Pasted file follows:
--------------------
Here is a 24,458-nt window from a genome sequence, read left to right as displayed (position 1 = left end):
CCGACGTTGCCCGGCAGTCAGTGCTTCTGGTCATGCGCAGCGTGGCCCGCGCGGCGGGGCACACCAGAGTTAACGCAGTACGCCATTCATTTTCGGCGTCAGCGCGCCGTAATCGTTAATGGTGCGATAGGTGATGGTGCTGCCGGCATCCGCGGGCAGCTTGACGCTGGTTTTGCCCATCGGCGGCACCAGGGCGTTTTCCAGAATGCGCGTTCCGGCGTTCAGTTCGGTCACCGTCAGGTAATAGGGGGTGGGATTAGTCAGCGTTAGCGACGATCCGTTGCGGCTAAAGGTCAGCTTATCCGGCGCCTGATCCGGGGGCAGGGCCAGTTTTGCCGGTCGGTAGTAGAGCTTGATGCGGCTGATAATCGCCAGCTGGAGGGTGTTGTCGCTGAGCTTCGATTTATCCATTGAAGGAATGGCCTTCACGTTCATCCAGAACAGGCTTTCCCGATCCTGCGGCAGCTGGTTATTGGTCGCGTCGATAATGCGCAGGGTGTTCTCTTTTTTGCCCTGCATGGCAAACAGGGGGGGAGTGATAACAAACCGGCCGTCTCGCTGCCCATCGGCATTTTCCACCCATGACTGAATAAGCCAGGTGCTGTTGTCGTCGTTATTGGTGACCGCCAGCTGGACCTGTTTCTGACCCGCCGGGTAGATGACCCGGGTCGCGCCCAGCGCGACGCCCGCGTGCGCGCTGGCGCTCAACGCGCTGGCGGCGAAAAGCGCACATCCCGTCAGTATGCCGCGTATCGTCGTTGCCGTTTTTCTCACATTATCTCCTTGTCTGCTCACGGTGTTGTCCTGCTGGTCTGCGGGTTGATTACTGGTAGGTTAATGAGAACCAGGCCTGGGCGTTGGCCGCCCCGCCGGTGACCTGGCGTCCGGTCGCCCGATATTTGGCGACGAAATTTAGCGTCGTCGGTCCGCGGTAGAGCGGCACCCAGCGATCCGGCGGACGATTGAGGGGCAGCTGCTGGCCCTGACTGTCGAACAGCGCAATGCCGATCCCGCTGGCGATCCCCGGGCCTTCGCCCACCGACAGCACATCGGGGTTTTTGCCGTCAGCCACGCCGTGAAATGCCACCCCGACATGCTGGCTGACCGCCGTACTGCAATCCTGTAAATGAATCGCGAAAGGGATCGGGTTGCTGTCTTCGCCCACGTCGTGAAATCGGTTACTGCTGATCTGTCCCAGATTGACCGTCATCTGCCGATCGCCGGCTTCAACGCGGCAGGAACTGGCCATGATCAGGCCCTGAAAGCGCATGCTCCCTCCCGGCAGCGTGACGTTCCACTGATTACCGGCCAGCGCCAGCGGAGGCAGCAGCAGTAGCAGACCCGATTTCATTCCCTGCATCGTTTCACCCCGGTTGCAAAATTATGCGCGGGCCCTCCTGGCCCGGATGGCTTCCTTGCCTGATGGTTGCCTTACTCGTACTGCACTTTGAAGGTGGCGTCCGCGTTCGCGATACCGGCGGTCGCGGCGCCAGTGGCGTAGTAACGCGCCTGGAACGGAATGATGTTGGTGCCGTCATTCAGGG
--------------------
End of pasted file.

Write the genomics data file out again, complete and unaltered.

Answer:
Here is a 24,458-nt window from a genome sequence, read left to right as displayed (position 1 = left end):
CCGACGTTGCCCGGCAGTCAGTGCTTCTGGTCATGCGCAGCGTGGCCCGCGCGGCGGGGCACACCAGAGTTAACGCAGTACGCCATTCATTTTCGGCGTCAGCGCGCCGTAATCGTTAATGGTGCGATAGGTGATGGTGCTGCCGGCATCCGCGGGCAGCTTGACGCTGGTTTTGCCCATCGGCGGCACCAGGGCGTTTTCCAGAATGCGCGTTCCGGCGTTCAGTTCGGTCACCGTCAGGTAATAGGGGGTGGGATTAGTCAGCGTTAGCGACGATCCGTTGCGGCTAAAGGTCAGCTTATCCGGCGCCTGATCCGGGGGCAGGGCCAGTTTTGCCGGTCGGTAGTAGAGCTTGATGCGGCTGATAATCGCCAGCTGGAGGGTGTTGTCGCTGAGCTTCGATTTATCCATTGAAGGAATGGCCTTCACGTTCATCCAGAACAGGCTTTCCCGATCCTGCGGCAGCTGGTTATTGGTCGCGTCGATAATGCGCAGGGTGTTCTCTTTTTTGCCCTGCATGGCAAACAGGGGGGGAGTGATAACAAACCGGCCGTCTCGCTGCCCATCGGCATTTTCCACCCATGACTGAATAAGCCAGGTGCTGTTGTCGTCGTTATTGGTGACCGCCAGCTGGACCTGTTTCTGACCCGCCGGGTAGATGACCCGGGTCGCGCCCAGCGCGACGCCCGCGTGCGCGCTGGCGCTCAACGCGCTGGCGGCGAAAAGCGCACATCCCGTCAGTATGCCGCGTATCGTCGTTGCCGTTTTTCTCACATTATCTCCTTGTCTGCTCACGGTGTTGTCCTGCTGGTCTGCGGGTTGATTACTGGTAGGTTAATGAGAACCAGGCCTGGGCGTTGGCCGCCCCGCCGGTGACCTGGCGTCCGGTCGCCCGATATTTGGCGACGAAATTTAGCGTCGTCGGTCCGCGGTAGAGCGGCACCCAGCGATCCGGCGGACGATTGAGGGGCAGCTGCTGGCCCTGACTGTCGAACAGCGCAATGCCGATCCCGCTGGCGATCCCCGGGCCTTCGCCCACCGACAGCACATCGGGGTTTTTGCCGTCAGCCACGCCGTGAAATGCCACCCCGACATGCTGGCTGACCGCCGTACTGCAATCCTGTAAATGAATCGCGAAAGGGATCGGGTTGCTGTCTTCGCCCACGTCGTGAAATCGGTTACTGCTGATCTGTCCCAGATTGACCGTCATCTGCCGATCGCCGGCTTCAACGCGGCAGGAACTGGCCATGATCAGGCCCTGAAAGCGCATGCTCCCTCCCGGCAGCGTGACGTTCCACTGATTACCGGCCAGCGCCAGCGGAGGCAGCAGCAGTAGCAGACCCGATTTCATTCCCTGCATCGTTTCACCCCGGTTGCAAAATTATGCGCGGGCCCTCCTGGCCCGGATGGCTTCCTTGCCTGATGGTTGCCTTACTCGTACTGCACTTTGAAGGTGGCGTCCGCGTTCGCGATACCGGCGGTCGCGGCGCCAGTGGCGTAGTAACGCGCCTGGAACGGAATGATGTTGGTGCCGTCATTCAGGG